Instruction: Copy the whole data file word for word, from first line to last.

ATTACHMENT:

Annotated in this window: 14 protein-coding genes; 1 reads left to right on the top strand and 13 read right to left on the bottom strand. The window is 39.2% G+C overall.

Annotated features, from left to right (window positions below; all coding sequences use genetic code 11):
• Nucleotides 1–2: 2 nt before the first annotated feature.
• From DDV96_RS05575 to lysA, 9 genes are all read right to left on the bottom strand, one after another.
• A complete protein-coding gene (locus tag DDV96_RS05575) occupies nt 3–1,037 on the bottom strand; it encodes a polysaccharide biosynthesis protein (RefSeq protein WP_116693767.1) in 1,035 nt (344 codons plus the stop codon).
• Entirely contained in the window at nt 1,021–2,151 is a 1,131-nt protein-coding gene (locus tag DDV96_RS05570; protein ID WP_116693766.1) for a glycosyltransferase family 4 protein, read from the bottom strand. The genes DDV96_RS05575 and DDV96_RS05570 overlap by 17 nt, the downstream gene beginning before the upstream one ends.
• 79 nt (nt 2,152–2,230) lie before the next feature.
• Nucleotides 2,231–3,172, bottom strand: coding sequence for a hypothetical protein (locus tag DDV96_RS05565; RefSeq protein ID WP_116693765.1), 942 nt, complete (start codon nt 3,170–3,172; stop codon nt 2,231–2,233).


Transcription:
Annotated in this window: 14 protein-coding genes; 1 reads left to right on the top strand and 13 read right to left on the bottom strand. The window is 39.2% G+C overall.

Annotated features, from left to right (window positions below; all coding sequences use genetic code 11):
• Nucleotides 1–2: 2 nt before the first annotated feature.
• From DDV96_RS05575 to lysA, 9 genes are all read right to left on the bottom strand, one after another.
• A complete protein-coding gene (locus tag DDV96_RS05575) occupies nt 3–1,037 on the bottom strand; it encodes a polysaccharide biosynthesis protein (RefSeq protein WP_116693767.1) in 1,035 nt (344 codons plus the stop codon).
• Entirely contained in the window at nt 1,021–2,151 is a 1,131-nt protein-coding gene (locus tag DDV96_RS05570; protein ID WP_116693766.1) for a glycosyltransferase family 4 protein, read from the bottom strand. The genes DDV96_RS05575 and DDV96_RS05570 overlap by 17 nt, the downstream gene beginning before the upstream one ends.
• 79 nt (nt 2,152–2,230) lie before the next feature.
• Nucleotides 2,231–3,172, bottom strand: coding sequence for a hypothetical protein (locus tag DDV96_RS05565; RefSeq protein ID WP_116693765.1), 942 nt, complete (start codon nt 3,170–3,172; stop codon nt 2,231–2,233).